Fire and the Danger of What We Exclude

Fire and the Danger of What We Exclude

In writing The Uninvited Guest: Finding a Path to a Conscious Activism,  I have to work in fits and starts. Is it always that way when you are riding the edge? I am working something through. This morning I realized there is an underlying myth that’s been tailing me for ages, like a recurring dream. More on that later. This is an excerpt from a story living me with mystery of an unknown ending.

I have a litany of visitors who have arrived uninvited, all of them changing my life in some way.

In the spring of 2009 Donald and I were sipping martinis in North Carolina when I again saw the flashing red message light on my cell phone.  Donald’s brother Richard was turning 80 and we were toasting him before joining friends at a restaurant. I remember Richard standing by the fireplace, tall, tanned, and smiling, when I noticed the message light. Faintly disturbed, as in those days almost no one had my cellphone number except those who might need us, I quickly slipped away and punched in my code, having no idea of what I was about to hear.

There was not one message, but several. They were the phone calls you never want to receive, and especially when you are 3000 miles away from home. First the panicked voice of Ramon, our vineyard manager at that time who lived on our Napa Valley ranch and was managing everything in our absence.“There is a fire!” he exclaimed and hung up. Then there was a second call, and a third, each more panicked and beseeching us to please answer. By the time I got to the message from our son Jesse,  I too was in a panic. Jesse was evidently just walking up the path to the yurt site as he left his message: “Mom, there has been a fire… it burned the yurt…Oh no, it’s burned all the way to the house!” and hung up. He too was obviously in shock.

I quickly returned to the festive gathering and blurted out,“There was a fire, and it has burned all the way to the house.”

Suddenly the room was silent. “Call Jesse.” Donald had assumed his take-charge mode.  I quickly dialed Jesse’s cell number. I was relieved when Jesse answered. The fire was out, he said, and not much had been damaged, although it looked bad. There was blackened grass and trees everywhere, and the fire consumed the piles of brush we cleared for the 100 foot defensible space around our home.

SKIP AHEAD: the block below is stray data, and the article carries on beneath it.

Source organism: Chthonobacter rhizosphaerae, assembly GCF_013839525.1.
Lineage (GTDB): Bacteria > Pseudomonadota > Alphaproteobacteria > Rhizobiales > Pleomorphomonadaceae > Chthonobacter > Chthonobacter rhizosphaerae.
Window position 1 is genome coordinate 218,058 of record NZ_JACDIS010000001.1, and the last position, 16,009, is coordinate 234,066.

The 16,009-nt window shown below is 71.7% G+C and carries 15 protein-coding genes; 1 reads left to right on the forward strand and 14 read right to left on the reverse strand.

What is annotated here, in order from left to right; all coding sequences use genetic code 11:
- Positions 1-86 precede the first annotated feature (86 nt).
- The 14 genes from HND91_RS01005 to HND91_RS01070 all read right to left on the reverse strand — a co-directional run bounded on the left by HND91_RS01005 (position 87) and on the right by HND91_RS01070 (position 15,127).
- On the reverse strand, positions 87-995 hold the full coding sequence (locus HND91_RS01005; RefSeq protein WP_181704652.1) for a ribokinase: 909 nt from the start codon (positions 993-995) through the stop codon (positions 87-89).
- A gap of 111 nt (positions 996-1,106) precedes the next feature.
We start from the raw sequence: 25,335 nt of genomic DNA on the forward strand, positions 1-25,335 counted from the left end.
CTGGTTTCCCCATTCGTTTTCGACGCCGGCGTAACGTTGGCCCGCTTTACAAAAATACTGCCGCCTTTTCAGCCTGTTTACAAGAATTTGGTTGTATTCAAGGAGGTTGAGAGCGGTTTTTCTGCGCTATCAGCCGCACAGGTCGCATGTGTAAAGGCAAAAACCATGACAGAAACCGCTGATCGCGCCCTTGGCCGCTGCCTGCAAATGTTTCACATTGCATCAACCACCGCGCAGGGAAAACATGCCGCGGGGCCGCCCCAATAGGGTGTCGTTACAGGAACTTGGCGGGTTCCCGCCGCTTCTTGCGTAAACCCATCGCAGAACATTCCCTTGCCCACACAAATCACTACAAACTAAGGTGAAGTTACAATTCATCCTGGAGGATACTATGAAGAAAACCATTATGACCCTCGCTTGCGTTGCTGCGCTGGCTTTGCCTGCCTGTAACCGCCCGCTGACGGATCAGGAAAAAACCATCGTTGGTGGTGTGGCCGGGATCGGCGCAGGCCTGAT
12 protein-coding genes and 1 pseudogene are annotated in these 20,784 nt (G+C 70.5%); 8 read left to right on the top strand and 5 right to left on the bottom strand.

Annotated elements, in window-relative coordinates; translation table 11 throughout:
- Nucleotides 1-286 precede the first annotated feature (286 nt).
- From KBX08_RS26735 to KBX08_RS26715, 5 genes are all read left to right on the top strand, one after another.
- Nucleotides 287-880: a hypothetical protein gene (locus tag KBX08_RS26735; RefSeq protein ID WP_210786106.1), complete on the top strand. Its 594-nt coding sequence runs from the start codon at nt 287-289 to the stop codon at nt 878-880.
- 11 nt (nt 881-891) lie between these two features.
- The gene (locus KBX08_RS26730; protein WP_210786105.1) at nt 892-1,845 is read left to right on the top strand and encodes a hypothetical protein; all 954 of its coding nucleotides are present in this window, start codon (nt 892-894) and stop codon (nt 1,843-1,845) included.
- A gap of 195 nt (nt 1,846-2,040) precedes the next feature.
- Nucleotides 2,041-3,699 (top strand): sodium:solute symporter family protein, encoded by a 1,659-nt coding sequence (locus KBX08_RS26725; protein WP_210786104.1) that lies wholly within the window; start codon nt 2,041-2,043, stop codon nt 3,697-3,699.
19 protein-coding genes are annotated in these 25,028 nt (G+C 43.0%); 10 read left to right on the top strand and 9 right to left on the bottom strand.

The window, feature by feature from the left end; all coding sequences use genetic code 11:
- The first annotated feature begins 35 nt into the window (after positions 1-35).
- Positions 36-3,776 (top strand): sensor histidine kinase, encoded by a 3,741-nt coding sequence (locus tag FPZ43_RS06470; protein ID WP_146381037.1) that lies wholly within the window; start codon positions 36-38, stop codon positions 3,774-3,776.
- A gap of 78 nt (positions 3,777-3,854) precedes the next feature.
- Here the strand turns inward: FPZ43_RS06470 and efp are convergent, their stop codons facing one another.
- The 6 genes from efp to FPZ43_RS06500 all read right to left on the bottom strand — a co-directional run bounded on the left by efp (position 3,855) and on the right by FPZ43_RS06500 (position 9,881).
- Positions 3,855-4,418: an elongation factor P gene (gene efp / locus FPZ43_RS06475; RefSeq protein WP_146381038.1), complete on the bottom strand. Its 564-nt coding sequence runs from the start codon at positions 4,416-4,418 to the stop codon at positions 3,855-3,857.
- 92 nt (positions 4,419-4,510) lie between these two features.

But it demolished the yurt—the yurt that Jesse and his wife Lisa were living in while they were considering whether or not to take over managing the ranch. Jesse was refinishing the wooden deck outside the entrance to the yurt, leaving an oily rag on the deck while he took a lunch break in town. Evidently the rag spontaneously combusted. When he returned to apply the second coat, he discovered firetrucks choking the driveway and men rolling up hoses. Two helicopters had delivered 30 firefighters into the meadow who hurriedly dug a firebreak surrounding the quickly spreading grassfire. Part of the garden fence was melted, some of the lavender had burned, but the house, the goat barn, and the goats were okay, largely due to Ramon’s quick action to water down the ground.

Sometimes I use pictures of the fire blackened grass and trees when I talk about the importance if this uninvited guest, Fire. Actually, Fire is an important resident in California. Truth be known, excluding Fire has created a very dangerous situation. Not only has the underbrush built up when smaller fires have not been able to burn, but diseased debris, including, in the oak woodlands, acorns, have accumulated. As a result, many of our trees are infected with oak bore and now sudden oak death fungal infections. After this four year drought in California, we are losing way too many drought-weakened oaks.

I once heard Greg Sarris, the chief of the Graton Pueblo, say that “wild” is what happened when white man arrived. Towa Charlie Toledo called Napa County  “a cultivated paradise,” so unique from what white man was used to that we didn’t even recognize what we are seeing. Fire was an important element in this cultivated paradise. First Peoples understood the need for pyrodiversity: diversity in the frequency and intensity of fire. When we try to exclude Fire, like the “uninvited guest” in the fairytale, Fire doesn’t disappear, but becomes more dangerous.